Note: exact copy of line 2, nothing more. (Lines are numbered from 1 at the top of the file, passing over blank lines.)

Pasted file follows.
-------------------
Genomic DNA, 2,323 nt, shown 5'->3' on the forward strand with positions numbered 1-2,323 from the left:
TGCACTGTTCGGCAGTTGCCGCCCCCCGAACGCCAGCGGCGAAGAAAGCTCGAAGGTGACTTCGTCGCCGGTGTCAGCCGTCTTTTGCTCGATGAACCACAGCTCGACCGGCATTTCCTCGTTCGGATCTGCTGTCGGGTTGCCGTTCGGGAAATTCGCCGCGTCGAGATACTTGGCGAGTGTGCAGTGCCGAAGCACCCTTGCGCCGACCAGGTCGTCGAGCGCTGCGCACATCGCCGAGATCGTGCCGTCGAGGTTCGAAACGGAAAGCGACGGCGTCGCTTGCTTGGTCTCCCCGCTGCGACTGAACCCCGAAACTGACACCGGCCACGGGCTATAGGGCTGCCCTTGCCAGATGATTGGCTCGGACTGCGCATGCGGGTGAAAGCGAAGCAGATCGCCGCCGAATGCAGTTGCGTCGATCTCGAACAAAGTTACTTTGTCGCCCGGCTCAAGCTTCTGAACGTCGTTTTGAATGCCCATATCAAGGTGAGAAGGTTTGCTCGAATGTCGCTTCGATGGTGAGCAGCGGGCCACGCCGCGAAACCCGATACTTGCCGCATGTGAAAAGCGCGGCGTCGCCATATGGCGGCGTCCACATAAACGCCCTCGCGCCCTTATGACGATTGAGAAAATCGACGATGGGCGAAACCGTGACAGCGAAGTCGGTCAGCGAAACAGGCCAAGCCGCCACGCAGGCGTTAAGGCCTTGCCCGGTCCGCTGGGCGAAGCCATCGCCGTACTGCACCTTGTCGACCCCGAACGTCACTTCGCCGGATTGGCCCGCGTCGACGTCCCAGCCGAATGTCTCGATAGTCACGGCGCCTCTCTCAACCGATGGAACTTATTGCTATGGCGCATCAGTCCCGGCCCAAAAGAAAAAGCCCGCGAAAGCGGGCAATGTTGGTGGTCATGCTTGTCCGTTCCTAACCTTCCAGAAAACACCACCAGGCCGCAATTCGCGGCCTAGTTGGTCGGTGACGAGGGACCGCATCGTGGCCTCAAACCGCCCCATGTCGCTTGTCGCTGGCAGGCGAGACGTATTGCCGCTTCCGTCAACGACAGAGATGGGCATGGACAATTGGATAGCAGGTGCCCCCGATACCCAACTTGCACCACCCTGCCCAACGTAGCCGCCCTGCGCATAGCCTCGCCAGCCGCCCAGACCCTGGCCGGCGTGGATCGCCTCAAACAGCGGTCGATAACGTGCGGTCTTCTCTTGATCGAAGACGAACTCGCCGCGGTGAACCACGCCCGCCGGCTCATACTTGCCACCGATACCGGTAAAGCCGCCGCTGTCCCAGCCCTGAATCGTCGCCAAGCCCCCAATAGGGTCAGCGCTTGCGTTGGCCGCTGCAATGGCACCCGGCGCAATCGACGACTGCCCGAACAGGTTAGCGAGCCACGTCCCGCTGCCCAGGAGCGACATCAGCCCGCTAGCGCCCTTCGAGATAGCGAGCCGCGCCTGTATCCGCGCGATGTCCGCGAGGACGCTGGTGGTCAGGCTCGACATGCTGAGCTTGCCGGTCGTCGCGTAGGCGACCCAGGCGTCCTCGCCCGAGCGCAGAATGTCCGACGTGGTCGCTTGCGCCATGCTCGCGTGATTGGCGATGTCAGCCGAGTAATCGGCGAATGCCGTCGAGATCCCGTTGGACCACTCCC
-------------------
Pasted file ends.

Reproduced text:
TGCACTGTTCGGCAGTTGCCGCCCCCCGAACGCCAGCGGCGAAGAAAGCTCGAAGGTGACTTCGTCGCCGGTGTCAGCCGTCTTTTGCTCGATGAACCACAGCTCGACCGGCATTTCCTCGTTCGGATCTGCTGTCGGGTTGCCGTTCGGGAAATTCGCCGCGTCGAGATACTTGGCGAGTGTGCAGTGCCGAAGCACCCTTGCGCCGACCAGGTCGTCGAGCGCTGCGCACATCGCCGAGATCGTGCCGTCGAGGTTCGAAACGGAAAGCGACGGCGTCGCTTGCTTGGTCTCCCCGCTGCGACTGAACCCCGAAACTGACACCGGCCACGGGCTATAGGGCTGCCCTTGCCAGATGATTGGCTCGGACTGCGCATGCGGGTGAAAGCGAAGCAGATCGCCGCCGAATGCAGTTGCGTCGATCTCGAACAAAGTTACTTTGTCGCCCGGCTCAAGCTTCTGAACGTCGTTTTGAATGCCCATATCAAGGTGAGAAGGTTTGCTCGAATGTCGCTTCGATGGTGAGCAGCGGGCCACGCCGCGAAACCCGATACTTGCCGCATGTGAAAAGCGCGGCGTCGCCATATGGCGGCGTCCACATAAACGCCCTCGCGCCCTTATGACGATTGAGAAAATCGACGATGGGCGAAACCGTGACAGCGAAGTCGGTCAGCGAAACAGGCCAAGCCGCCACGCAGGCGTTAAGGCCTTGCCCGGTCCGCTGGGCGAAGCCATCGCCGTACTGCACCTTGTCGACCCCGAACGTCACTTCGCCGGATTGGCCCGCGTCGACGTCCCAGCCGAATGTCTCGATAGTCACGGCGCCTCTCTCAACCGATGGAACTTATTGCTATGGCGCATCAGTCCCGGCCCAAAAGAAAAAGCCCGCGAAAGCGGGCAATGTTGGTGGTCATGCTTGTCCGTTCCTAACCTTCCAGAAAACACCACCAGGCCGCAATTCGCGGCCTAGTTGGTCGGTGACGAGGGACCGCATCGTGGCCTCAAACCGCCCCATGTCGCTTGTCGCTGGCAGGCGAGACGTATTGCCGCTTCCGTCAACGACAGAGATGGGCATGGACAATTGGATAGCAGGTGCCCCCGATACCCAACTTGCACCACCCTGCCCAACGTAGCCGCCCTGCGCATAGCCTCGCCAGCCGCCCAGACCCTGGCCGGCGTGGATCGCCTCAAACAGCGGTCGATAACGTGCGGTCTTCTCTTGATCGAAGACGAACTCGCCGCGGTGAACCACGCCCGCCGGCTCATACTTGCCACCGATACCGGTAAAGCCGCCGCTGTCCCAGCCCTGAATCGTCGCCAAGCCCCCAATAGGGTCAGCGCTTGCGTTGGCCGCTGCAATGGCACCCGGCGCAATCGACGACTGCCCGAACAGGTTAGCGAGCCACGTCCCGCTGCCCAGGAGCGACATCAGCCCGCTAGCGCCCTTCGAGATAGCGAGCCGCGCCTGTATCCGCGCGATGTCCGCGAGGACGCTGGTGGTCAGGCTCGACATGCTGAGCTTGCCGGTCGTCGCGTAGGCGACCCAGGCGTCCTCGCCCGAGCGCAGAATGTCCGACGTGGTCGCTTGCGCCATGCTCGCGTGATTGGCGATGTCAGCCGAGTAATCGGCGAATGCCGTCGAGATCCCGTTGGACCACTCCC